Steam Off the Railway By Dr D A C McNeil
It was not raining, nor was it snowing, which was unusual this last Easter. On the Saturday morning Quorn station on the Great Central was host to a steam rally, so, complete with camera and my entrance fee, I turned up. The old G.C.R. had provided Quorn with a relatively large goods yard, which I doubt ever lived up to their ambitions, but all that is another story. Most of the track for the sidings has been lifted, but the building survive; when not playing host to bonfire night parties and steam events, the yard often serves another purpose. The southern section of the G.C.R. is isolated from the main rail network, so any engines or carriages being transferred to or from the railway have to go by road, and are loaded/unloaded onto lorries at this yard. It is also a very good place to park visitors’ cars.
The history of steam powered vehicles goes back several years before Stevenson in 1825, but it was on the railways that it was a success. The reason – the road system at the time was not up to the weight, nor the surfacing level enough to meet the requirements of the first steam-propelled road vehicles. In fact some of the early experiments were road vehicles. The ‘catch-me-who-can’ was basically a steam-propelled cart. It was not until the 1850’s that the road system started to catch up with the requirements of steam vehicles, which, lets face it, were heavy. There were also problems in the early days with smoke and soot, not to mention cinders. Those private citizens who could have afforded those early machines understandably chose not to.
Come the public railways, come the industrial revolution. I ndustry sprung up. It was labour intensive. It sucked the work-force off of the land by the promise of higher wages. As usual, the drawbacks in terms of safety and health would not be mentioned. True there had been a surplus of workers on the farms ever since the enclosures had taken the land off the peasants and formed it into the farms we know today. But farm work is intensive, although seasonal. Now there were more demands on the farmer as city markets grew, and as he lost this seasonal work-force. Steam to the rescue! In the 1840’s and 1850’s a market sprung up for steam driven traction engines that could perform certain routine jobs which would have occupied quite a few farm-hands. The steam engine could be adapted to plough fields – two on opposite sides of the field dragging a plough by a rope system strung between them – thresh grain (see ‘Dad’s Army’ for a sort of demo.) and so on. These machines were not cheap however. So a person with sufficient capital would buy the engines and equipment then hire them out to farmers. This entailed the machines and their crews travelling round the countryside, ploughing up inadequate roads, going from farm to farm. Included in this land train would often be a sleeping wagon, allowing the crew to start early and get a lot of work in.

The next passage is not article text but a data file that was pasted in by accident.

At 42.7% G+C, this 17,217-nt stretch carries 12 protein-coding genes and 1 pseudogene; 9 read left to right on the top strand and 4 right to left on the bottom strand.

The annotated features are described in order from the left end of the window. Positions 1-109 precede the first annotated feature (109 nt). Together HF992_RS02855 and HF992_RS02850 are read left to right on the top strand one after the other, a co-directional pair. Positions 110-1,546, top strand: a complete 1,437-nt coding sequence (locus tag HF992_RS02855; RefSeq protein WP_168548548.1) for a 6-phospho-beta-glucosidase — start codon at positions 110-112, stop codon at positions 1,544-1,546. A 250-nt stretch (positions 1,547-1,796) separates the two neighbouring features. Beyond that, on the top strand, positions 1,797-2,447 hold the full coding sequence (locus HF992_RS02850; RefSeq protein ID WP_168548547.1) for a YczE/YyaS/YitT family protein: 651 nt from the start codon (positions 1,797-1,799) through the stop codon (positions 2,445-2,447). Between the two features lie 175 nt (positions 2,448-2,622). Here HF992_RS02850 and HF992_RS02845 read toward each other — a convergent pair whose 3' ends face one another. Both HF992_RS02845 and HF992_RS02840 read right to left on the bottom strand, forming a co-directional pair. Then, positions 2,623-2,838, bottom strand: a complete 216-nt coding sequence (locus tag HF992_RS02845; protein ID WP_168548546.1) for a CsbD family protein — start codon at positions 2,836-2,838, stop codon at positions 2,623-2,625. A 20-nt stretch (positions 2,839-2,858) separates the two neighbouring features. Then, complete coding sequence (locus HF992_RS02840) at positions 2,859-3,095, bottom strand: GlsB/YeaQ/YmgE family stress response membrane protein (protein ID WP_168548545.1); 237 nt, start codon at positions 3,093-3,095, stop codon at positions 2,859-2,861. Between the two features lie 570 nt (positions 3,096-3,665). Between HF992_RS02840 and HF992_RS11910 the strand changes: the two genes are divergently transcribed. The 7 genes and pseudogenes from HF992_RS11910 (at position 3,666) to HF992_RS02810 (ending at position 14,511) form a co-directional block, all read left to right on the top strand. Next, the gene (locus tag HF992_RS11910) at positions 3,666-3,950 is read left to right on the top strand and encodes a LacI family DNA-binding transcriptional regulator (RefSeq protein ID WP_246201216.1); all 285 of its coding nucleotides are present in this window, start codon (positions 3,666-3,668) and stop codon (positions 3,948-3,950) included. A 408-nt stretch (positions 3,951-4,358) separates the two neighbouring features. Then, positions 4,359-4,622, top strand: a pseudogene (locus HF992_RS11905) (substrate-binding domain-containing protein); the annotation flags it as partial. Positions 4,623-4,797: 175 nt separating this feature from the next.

Certain makers became legendary, and at least 4 were represented in the machine exhibited at Quorn including two manufacturers from Lincolnshire. Marshall, Sons and Co were set up in 1848 in Gainsborough and traded under that name until 1947 when it was taken over by John Fowler & Co. This latter company was set up in Leeds. The complex is now part of the Ben
tall-Simplex group. William Foster & Co started in Lincoln in 1846 and was taken over by W. H. Allen & Co in 1960, and is now part of Amalgamated Power Engineering. Finally Aveling and Porter was Aveling from 1856 to 1862 when Porter joined. It became Aveling-Perkins in 1934 and is now part of the Thomson group. There were others I know I missed at least one, and I omitted to record each against my photographs. I had assumed I would be able to see makes in the prints, but there was always something or somebody in the way.
Fowlers were known for their ploughing engines, whilst it was the 1960’s before petrol road rollers really started to replace the steam roller.
Steam engines were used for other travelling circuses as well. The Circus and Funfair for example used them to drive the rides; the name traction engine implies hauling wagons about; and so on. This forced road re-surfacing up several notches. Of course it was not to last. The petrol engine already existed at the turn of the 20th century but it took World War 1 to perfect it; there after steam went into a rapid decline, especially on the roads. But go back 100 odd years, when nobody who built the canals ever envisaged anything heavier that a hay-wain using a canal bridge. This could have spelt disaster. Though I have not seen one recently myself, even today old rusting Victorian sign stand in memory of the traction age declaring a weight limit for canal bridges.